The data that purports to prove that EVs are substantially cleaner in total impact than even the most efficient ICE vehicles is not credible. Comparing a GM EV1 with narrow, low rolling resistance tires to a mid-size sedan is hardly fair. Independent tests gave the electric drive capability of the EV1 a substantially lower rating than the quoted 69 mpg equivalent. And lots of luck running an air conditioner on the EV1.

If one compares comparably equipped vehicles, energy derived from an electric power generation plant will convert fuel to energy delivered to the vehicle drive train at about 35% efficiency. An ICE vehicle will do well to get 27%, but that is not a huge difference. Fuel efficiency aside, electric power generated at power plants probably does produce lower levels of particulates thanks to stack scrubbers, but overall SO2 and CO2 emissions are likely worse due to coal burning. As noted in the linked article, differences of pollutants produced due to processing, fuel extraction, transportation and infrastructure requirements are minor.  I have nothing aganst electric vehicles, but they are neither clearly environmentally superior nor a solution to energy problems.

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Re: Daily Digest 11/30 - GM hires 1000 engineers

Well, I'm on the waiting list for a Nissan Leaf.  It's got nothing to do with green for me.   It's the freedom to drive past all gas pumps no matter how long the lines get.  And, if generating electricity is so inefficient, as you say, then why will I be able to operate at a fraction of the cost of even a Prius, or at the equivalent of 99 miles/gallon?  Just voted best new car in Europe!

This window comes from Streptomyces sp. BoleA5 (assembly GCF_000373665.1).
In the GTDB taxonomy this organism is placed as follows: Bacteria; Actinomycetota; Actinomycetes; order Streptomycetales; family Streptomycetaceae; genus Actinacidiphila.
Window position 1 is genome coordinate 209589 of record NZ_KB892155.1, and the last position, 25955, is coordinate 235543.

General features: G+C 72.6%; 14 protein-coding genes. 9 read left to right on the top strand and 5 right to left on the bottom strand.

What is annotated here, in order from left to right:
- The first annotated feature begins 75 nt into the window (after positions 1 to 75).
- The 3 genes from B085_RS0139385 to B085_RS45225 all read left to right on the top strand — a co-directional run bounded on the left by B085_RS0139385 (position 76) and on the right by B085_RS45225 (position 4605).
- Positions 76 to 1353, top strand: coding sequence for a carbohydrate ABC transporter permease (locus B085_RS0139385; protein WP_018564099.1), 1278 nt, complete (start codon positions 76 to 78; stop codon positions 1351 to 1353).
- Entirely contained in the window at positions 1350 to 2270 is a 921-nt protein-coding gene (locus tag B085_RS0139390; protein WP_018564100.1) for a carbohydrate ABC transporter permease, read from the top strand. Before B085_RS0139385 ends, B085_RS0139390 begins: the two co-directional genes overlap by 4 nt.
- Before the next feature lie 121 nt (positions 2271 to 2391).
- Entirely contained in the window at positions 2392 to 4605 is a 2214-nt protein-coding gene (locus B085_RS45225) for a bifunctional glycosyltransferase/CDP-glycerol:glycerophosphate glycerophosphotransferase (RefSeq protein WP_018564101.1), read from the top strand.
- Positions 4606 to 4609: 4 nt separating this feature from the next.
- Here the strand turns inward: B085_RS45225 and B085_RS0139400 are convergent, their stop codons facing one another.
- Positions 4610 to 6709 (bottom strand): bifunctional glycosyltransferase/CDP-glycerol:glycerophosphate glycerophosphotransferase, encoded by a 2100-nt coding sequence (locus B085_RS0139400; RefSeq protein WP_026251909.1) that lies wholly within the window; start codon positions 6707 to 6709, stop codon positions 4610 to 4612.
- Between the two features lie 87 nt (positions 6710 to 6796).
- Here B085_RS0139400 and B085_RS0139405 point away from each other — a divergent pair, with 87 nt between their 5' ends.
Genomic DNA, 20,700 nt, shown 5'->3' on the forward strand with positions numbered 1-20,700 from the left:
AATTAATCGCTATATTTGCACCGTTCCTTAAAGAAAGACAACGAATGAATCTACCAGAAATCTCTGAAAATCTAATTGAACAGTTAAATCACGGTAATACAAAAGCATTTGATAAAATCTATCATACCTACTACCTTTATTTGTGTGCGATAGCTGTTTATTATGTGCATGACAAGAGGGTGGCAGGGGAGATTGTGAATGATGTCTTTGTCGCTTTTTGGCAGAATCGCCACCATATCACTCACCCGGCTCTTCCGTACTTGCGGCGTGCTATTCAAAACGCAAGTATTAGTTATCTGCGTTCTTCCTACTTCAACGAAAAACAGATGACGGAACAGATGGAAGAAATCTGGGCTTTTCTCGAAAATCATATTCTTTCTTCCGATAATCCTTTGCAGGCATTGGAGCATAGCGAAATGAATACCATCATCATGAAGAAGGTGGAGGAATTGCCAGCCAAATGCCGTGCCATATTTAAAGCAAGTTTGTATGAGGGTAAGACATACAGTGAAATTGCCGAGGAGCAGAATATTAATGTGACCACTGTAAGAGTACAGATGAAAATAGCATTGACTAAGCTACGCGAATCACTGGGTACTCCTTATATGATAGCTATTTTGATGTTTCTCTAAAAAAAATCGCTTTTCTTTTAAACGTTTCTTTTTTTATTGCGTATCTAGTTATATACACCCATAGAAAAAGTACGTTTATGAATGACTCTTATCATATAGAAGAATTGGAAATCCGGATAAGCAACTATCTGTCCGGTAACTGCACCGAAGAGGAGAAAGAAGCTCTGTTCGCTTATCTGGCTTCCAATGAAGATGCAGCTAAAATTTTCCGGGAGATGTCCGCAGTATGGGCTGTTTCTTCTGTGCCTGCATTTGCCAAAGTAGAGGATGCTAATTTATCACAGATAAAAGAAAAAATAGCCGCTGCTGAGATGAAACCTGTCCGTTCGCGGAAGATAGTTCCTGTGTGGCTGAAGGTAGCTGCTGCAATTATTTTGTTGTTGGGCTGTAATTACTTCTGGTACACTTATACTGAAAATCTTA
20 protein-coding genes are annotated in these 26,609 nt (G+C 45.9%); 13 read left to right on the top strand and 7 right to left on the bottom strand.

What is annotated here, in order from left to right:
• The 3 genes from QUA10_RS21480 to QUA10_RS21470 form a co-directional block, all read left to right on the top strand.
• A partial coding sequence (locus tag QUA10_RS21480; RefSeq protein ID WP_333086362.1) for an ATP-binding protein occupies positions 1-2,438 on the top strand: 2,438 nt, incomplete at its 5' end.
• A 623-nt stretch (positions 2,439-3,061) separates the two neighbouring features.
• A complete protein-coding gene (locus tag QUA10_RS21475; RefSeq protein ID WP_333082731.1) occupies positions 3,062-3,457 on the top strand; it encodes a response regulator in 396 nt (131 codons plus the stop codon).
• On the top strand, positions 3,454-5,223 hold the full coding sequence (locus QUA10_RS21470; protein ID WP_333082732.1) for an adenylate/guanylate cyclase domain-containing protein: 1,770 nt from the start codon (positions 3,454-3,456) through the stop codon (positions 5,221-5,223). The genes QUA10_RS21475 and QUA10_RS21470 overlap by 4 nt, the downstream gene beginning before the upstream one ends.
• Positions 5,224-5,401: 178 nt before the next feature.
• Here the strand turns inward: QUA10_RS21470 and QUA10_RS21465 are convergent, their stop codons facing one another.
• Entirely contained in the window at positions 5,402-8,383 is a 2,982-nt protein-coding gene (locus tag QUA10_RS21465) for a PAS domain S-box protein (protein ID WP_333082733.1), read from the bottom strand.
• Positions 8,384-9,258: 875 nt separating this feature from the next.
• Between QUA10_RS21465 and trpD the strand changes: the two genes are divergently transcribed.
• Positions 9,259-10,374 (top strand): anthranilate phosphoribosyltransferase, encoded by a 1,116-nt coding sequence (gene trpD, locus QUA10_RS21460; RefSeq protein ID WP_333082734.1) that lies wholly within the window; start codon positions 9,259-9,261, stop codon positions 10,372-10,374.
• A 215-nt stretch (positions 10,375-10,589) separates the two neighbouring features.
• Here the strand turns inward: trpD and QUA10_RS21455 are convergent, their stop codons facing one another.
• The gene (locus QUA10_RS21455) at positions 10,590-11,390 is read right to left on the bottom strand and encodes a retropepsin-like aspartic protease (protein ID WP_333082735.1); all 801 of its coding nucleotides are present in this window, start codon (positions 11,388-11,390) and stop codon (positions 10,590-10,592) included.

Oh, and it's green!  cwixom on that.

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Re: Actual benefits of electric cars and effects on the ...

Stan wrote:

I have nothing aganst electric vehicles, but they are neither clearly environmentally superior nor a solution to energy problems.

But then, if you install a few solar panels in the back yard to charge the electric car batteries, it does become a better solution

Jim 

 

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Re: Actual benefits of electric cars and effects on the ...
jpitre wrote:

Stan wrote:

I have nothing aganst electric vehicles, but they are neither clearly environmentally superior nor a solution to energy problems.

But then, if you install a few solar panels in the back yard to charge the electric car batteries, it does become a better solution

Jim